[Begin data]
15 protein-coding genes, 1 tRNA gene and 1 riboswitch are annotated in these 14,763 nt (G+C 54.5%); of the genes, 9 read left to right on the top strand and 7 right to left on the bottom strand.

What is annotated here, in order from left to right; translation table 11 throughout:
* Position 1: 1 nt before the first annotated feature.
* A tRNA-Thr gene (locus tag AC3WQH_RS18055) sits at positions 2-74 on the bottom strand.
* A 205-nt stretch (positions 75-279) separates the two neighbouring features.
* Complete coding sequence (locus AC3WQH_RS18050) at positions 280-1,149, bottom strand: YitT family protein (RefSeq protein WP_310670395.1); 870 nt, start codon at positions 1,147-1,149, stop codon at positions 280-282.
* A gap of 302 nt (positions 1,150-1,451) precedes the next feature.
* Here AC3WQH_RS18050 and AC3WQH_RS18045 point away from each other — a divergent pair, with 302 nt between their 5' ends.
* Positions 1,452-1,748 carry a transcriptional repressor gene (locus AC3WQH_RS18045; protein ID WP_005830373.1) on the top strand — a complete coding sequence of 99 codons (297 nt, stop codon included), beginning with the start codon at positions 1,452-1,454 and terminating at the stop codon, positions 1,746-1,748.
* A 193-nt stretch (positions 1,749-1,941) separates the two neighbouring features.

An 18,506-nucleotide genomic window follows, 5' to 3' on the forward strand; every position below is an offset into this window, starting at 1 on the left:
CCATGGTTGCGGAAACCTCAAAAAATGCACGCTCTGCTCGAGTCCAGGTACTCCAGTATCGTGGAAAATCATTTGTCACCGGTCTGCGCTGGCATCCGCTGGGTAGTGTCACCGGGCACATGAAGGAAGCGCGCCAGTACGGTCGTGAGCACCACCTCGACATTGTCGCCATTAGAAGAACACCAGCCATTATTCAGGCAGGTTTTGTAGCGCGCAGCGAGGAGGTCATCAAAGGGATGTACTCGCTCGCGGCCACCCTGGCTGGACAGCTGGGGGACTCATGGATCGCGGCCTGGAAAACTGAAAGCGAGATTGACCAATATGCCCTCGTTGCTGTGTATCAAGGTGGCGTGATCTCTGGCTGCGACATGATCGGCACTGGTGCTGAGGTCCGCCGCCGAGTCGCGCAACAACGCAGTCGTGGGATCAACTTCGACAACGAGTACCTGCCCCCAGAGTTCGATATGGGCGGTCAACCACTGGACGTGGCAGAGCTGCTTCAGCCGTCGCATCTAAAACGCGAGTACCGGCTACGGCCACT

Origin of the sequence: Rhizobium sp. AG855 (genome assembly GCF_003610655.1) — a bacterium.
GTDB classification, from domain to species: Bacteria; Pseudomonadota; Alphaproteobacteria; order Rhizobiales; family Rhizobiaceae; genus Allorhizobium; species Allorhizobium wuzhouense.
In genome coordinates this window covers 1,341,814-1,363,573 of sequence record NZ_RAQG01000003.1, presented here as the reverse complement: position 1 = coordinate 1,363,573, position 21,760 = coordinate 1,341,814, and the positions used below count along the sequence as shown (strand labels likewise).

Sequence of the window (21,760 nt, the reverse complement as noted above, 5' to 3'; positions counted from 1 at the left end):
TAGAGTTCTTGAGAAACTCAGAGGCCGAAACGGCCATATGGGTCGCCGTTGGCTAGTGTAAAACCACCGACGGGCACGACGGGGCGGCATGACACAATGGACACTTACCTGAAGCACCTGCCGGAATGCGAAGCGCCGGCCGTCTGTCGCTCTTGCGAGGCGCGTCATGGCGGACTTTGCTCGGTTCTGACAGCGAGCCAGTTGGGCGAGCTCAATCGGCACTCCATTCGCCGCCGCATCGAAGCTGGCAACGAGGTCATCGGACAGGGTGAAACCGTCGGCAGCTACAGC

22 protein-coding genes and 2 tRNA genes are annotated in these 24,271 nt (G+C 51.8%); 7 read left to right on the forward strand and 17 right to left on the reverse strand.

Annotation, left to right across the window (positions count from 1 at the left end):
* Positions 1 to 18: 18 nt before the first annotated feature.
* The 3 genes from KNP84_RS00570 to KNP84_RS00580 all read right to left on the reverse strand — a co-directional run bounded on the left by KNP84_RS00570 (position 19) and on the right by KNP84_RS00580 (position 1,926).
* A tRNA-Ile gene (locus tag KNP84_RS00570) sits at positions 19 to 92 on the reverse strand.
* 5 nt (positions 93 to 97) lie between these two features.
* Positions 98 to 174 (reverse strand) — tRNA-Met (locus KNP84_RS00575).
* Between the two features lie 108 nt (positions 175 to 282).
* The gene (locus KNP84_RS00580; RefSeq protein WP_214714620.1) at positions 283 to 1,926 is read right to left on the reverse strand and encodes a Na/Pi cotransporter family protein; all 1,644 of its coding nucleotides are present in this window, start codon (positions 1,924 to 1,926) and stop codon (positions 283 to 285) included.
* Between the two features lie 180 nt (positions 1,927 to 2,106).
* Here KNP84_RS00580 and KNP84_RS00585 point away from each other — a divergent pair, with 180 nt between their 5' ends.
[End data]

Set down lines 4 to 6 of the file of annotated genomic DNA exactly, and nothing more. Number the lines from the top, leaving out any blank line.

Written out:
* A tRNA-Thr gene (locus tag AC3WQH_RS18055) sits at positions 2-74 on the bottom strand.
* A 205-nt stretch (positions 75-279) separates the two neighbouring features.
* Complete coding sequence (locus AC3WQH_RS18050) at positions 280-1,149, bottom strand: YitT family protein (RefSeq protein WP_310670395.1); 870 nt, start codon at positions 1,147-1,149, stop codon at positions 280-282.